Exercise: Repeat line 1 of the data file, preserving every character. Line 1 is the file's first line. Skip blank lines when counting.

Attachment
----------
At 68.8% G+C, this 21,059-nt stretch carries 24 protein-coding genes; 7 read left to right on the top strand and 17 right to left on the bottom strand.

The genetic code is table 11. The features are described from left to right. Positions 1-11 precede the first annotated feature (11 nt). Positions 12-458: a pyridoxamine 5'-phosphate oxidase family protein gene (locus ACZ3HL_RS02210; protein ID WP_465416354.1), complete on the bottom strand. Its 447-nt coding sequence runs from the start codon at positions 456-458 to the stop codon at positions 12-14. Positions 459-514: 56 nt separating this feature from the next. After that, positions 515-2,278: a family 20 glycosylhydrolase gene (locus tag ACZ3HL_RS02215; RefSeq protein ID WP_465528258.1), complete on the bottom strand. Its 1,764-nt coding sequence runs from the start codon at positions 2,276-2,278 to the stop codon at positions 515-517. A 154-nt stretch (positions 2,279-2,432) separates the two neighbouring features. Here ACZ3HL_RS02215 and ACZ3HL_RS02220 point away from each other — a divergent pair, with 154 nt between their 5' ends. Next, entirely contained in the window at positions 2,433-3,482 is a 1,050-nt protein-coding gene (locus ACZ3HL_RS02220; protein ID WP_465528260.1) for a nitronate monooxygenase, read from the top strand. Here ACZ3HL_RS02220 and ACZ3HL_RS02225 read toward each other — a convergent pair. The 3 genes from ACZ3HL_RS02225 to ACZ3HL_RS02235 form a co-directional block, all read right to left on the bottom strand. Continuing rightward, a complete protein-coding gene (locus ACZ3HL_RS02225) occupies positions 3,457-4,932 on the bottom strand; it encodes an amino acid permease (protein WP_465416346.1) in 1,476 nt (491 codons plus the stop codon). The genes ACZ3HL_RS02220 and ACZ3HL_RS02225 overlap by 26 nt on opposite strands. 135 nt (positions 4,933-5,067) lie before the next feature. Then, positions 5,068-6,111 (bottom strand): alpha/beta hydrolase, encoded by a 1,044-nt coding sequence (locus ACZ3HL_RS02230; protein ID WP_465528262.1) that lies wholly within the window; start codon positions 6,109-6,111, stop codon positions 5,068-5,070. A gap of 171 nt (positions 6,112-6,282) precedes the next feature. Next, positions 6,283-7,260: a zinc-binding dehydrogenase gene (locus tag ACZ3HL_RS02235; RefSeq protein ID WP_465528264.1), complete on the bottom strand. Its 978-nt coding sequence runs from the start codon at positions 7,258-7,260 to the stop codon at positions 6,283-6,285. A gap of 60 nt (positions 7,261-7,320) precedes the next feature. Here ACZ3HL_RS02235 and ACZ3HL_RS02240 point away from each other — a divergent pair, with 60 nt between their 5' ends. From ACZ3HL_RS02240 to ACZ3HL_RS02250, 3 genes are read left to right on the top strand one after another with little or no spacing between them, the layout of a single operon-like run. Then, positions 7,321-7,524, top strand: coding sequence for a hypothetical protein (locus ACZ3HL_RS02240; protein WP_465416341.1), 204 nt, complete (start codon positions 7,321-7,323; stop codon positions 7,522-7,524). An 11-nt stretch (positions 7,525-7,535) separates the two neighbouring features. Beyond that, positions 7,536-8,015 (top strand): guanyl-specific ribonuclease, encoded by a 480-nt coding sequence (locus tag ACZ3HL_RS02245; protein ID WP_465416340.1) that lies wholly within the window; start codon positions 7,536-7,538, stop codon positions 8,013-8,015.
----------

At 68.8% G+C, this 21,059-nt stretch carries 24 protein-coding genes; 7 read left to right on the top strand and 17 right to left on the bottom strand.